Special relativity has several consequences that struck many people as counterintuitive, among which are:
The time lapse between two events is not invariant from one observer to another, but is dependent on the relative speeds of the observers' reference frames. (See Lorentz transformation equations.)
Two events that occur simultaneously in different places in one frame of reference may occur at different times in another frame of reference (lack of absolute simultaneity).
The dimensions (e.g. length, see Length contraction) of an object as measured by one observer may differ from the results of measurements of the same object made by another observer. (See Lorentz transformation equations.)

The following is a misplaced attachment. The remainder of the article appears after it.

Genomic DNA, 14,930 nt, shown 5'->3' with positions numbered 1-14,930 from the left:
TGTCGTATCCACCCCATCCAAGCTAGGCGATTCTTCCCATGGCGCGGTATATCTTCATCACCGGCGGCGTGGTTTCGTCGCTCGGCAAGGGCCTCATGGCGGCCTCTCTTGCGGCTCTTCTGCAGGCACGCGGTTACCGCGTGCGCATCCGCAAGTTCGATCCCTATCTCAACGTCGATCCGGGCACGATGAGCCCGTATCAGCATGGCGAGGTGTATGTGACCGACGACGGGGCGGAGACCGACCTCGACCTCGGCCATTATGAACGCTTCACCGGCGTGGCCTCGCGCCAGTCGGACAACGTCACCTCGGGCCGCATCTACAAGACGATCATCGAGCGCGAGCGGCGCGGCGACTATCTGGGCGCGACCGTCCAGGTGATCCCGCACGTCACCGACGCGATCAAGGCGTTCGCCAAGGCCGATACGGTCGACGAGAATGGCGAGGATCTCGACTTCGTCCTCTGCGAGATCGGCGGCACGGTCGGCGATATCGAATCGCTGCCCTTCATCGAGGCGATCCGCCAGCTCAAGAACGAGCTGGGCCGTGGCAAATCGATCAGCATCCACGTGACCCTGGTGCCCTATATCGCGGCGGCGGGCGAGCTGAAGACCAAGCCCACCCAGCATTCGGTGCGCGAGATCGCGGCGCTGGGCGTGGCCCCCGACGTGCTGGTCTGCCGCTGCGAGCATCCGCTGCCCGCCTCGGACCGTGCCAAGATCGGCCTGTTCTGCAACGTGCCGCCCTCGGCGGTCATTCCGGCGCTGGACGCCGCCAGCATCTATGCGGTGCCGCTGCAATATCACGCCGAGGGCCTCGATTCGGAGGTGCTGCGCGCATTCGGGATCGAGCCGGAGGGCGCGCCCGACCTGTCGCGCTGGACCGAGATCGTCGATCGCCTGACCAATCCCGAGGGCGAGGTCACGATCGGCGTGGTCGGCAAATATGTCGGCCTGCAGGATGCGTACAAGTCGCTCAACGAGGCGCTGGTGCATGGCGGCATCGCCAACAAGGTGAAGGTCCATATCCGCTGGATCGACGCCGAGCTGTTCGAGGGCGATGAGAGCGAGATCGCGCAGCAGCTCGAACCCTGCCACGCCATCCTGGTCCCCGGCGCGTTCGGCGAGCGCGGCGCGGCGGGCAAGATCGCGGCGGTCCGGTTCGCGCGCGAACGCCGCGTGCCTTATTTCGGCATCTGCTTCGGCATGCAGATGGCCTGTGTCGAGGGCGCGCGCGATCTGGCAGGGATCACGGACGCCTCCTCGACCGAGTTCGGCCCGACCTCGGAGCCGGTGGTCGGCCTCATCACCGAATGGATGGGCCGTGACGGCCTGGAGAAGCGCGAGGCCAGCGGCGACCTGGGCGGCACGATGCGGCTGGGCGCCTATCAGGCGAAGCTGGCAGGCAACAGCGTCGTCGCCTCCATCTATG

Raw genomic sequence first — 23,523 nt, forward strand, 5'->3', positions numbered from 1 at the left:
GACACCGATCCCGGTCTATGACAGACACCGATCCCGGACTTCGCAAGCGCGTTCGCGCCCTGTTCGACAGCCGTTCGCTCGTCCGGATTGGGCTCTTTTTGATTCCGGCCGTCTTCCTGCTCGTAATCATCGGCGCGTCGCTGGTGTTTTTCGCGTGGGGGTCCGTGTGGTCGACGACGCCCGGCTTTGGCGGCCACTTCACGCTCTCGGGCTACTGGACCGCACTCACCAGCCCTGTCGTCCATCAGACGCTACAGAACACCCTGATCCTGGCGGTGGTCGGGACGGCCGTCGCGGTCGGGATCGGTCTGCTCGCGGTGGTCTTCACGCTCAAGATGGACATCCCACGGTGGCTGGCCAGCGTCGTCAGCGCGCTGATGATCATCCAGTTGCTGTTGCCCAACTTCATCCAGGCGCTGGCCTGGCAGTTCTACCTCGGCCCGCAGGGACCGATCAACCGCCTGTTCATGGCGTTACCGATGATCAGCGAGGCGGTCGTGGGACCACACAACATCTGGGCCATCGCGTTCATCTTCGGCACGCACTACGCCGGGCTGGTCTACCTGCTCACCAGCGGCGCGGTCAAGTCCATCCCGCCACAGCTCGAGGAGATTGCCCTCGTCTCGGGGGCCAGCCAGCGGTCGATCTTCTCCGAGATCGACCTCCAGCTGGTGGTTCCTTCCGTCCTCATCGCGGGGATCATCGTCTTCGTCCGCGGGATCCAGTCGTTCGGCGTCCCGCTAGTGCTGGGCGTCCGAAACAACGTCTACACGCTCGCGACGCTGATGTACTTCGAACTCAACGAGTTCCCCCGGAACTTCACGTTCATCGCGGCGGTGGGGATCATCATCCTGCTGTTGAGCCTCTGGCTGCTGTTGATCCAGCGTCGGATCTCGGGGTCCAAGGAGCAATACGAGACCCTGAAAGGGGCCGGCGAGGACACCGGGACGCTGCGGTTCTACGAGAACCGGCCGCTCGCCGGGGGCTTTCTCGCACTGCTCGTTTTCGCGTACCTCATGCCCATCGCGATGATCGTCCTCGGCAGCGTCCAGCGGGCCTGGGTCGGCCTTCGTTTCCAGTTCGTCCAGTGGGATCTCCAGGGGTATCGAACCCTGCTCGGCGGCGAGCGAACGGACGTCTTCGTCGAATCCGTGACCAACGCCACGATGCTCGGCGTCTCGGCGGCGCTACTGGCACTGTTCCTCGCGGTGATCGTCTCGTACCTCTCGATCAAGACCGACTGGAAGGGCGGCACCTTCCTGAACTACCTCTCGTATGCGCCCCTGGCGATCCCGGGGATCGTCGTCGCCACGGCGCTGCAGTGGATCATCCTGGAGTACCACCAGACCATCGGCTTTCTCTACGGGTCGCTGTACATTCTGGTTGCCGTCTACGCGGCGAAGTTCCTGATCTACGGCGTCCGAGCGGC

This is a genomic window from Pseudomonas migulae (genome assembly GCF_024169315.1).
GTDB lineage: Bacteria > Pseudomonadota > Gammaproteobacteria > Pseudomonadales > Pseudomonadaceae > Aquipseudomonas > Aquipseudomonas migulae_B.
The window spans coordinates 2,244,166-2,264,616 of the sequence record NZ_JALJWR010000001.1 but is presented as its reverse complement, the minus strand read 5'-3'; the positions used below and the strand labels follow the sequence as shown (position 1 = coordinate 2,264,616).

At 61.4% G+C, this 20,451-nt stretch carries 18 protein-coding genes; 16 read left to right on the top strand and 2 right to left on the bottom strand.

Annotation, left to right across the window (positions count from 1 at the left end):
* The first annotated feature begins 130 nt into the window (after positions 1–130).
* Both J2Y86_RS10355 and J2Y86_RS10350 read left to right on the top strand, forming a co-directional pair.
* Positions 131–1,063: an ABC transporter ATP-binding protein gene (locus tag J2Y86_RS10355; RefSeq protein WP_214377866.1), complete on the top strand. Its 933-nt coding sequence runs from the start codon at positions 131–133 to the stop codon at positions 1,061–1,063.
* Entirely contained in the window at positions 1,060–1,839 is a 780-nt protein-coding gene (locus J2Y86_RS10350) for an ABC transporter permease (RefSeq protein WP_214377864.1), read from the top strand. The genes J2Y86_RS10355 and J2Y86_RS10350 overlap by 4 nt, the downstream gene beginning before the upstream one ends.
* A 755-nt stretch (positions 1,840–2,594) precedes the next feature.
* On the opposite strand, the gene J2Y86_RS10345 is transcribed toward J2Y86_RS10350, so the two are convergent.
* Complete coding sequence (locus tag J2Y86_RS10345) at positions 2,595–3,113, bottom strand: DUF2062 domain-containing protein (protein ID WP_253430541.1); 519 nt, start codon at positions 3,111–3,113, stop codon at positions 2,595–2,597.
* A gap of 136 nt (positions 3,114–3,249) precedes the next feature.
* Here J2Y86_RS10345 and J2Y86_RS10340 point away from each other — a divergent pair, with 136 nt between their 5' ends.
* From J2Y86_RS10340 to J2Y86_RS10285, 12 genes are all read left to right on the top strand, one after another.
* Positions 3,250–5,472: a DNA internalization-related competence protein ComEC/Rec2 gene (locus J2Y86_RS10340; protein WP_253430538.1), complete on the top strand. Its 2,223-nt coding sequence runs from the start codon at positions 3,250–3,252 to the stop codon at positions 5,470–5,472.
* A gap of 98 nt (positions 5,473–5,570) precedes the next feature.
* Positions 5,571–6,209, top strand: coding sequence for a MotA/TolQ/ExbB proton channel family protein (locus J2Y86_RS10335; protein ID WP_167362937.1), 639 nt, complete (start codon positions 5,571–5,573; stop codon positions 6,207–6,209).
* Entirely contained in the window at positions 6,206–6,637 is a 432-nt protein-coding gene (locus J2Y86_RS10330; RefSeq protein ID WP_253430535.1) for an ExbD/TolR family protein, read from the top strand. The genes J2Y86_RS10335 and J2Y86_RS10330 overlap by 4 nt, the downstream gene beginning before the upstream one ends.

The twin paradox concerns a twin who flies off in a spaceship traveling near the speed of light. When he returns he discovers that his twin has aged much more rapidly than he has (or he aged more slowly).
The ladder paradox involves a long ladder traveling near the speed of light and being contained within a smaller garage.
Velocities do not combine by simple addition, but instead by a relativistic velocity addition formula.
Fast moving objects will appear to be distorted by Terrell rotation.
The inability for matter or information to travel faster-than-light.